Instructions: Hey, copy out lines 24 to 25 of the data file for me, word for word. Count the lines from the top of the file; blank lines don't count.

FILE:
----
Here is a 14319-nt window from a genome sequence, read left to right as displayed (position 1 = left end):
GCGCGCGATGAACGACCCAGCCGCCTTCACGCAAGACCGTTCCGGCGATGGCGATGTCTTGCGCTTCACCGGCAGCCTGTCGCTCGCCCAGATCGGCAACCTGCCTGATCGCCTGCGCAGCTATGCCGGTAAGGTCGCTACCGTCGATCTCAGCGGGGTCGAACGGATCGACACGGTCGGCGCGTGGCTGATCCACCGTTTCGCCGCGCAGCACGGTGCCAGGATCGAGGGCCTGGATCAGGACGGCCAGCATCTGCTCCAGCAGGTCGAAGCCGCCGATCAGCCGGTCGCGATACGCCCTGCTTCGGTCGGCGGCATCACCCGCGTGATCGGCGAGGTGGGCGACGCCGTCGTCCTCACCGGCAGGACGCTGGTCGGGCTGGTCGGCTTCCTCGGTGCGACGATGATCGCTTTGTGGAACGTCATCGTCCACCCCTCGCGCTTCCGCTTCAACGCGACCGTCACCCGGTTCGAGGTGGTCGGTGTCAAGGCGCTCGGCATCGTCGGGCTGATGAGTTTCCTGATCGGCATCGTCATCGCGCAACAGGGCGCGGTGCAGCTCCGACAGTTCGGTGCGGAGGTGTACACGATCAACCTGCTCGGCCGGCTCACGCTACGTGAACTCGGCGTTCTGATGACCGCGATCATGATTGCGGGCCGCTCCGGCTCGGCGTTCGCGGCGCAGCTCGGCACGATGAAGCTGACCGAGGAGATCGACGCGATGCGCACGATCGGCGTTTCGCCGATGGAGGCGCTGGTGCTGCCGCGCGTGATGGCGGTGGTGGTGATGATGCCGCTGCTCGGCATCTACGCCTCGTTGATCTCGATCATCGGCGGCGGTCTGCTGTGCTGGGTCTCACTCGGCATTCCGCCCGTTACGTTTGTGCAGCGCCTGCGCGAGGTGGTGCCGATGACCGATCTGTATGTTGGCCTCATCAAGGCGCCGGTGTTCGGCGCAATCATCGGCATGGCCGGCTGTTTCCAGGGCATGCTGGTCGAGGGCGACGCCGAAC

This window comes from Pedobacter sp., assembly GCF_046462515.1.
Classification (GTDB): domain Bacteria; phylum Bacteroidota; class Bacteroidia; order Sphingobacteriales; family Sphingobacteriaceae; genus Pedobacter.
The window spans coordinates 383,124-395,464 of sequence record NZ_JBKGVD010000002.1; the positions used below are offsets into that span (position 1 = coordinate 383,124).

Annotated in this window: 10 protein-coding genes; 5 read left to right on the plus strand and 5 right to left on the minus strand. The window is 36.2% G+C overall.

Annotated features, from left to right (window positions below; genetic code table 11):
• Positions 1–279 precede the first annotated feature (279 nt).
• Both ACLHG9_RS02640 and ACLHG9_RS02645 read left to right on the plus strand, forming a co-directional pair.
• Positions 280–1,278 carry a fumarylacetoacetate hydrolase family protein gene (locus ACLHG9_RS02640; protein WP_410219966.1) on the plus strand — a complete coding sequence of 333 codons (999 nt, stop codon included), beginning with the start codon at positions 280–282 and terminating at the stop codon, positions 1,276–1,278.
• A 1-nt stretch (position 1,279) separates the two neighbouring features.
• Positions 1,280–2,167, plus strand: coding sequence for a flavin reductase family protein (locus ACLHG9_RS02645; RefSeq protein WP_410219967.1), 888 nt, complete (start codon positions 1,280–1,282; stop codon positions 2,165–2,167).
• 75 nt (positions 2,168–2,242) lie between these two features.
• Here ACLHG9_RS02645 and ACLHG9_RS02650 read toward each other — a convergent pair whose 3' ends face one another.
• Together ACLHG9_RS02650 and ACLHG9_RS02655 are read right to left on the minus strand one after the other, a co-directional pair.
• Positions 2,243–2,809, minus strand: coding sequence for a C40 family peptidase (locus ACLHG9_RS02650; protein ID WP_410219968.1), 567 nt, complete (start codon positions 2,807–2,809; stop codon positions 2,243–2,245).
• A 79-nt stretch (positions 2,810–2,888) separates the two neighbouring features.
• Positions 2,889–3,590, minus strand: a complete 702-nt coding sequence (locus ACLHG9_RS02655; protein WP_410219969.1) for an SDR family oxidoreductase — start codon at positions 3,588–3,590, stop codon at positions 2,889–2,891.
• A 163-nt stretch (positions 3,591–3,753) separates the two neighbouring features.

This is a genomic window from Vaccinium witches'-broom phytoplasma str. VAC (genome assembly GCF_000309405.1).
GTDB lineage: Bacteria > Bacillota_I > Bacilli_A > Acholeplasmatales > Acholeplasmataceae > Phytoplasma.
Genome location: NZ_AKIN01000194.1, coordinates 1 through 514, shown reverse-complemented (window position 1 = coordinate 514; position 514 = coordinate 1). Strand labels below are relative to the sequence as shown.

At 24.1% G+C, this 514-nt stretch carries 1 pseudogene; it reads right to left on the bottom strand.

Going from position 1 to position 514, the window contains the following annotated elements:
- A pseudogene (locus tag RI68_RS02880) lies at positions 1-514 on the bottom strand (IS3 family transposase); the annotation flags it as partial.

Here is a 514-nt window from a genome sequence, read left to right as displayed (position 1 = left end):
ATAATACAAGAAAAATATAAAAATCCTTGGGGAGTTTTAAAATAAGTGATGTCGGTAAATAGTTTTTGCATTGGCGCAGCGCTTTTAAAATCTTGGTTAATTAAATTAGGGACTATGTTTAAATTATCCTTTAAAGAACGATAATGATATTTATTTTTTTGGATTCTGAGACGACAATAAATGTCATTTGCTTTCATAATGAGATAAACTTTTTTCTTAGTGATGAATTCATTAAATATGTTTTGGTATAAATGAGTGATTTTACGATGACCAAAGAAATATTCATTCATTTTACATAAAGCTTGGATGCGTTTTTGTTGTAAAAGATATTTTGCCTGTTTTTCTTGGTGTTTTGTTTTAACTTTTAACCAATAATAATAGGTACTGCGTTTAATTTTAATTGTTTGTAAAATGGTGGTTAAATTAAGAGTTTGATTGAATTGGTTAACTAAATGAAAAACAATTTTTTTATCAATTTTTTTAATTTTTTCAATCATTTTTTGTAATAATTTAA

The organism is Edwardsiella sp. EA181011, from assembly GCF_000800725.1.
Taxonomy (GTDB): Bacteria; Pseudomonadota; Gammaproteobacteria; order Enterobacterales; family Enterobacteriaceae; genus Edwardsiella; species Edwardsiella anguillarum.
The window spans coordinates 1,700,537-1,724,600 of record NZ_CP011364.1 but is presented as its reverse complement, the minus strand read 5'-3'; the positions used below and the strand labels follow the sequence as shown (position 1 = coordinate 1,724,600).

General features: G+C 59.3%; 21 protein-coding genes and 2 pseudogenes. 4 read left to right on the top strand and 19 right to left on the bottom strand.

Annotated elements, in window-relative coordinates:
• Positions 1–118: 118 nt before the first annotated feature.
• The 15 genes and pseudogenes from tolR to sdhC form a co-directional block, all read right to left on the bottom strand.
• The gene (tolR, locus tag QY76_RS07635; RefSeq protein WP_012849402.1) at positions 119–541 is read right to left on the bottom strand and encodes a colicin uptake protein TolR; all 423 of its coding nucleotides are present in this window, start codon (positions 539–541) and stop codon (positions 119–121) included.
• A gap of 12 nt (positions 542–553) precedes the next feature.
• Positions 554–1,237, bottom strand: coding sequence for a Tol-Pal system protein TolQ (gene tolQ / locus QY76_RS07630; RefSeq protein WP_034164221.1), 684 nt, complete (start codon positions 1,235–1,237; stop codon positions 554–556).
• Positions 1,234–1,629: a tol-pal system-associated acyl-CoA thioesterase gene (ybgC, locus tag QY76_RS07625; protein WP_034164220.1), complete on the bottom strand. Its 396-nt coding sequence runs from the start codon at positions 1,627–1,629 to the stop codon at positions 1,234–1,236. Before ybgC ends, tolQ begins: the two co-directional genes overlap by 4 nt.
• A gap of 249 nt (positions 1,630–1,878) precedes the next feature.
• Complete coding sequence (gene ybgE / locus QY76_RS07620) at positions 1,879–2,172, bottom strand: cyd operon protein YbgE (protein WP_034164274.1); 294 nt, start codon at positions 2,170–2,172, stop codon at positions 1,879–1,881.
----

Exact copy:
Going from position 1 to position 514, the window contains the following annotated elements:
- A pseudogene (locus tag RI68_RS02880) lies at positions 1-514 on the bottom strand (IS3 family transposase); the annotation flags it as partial.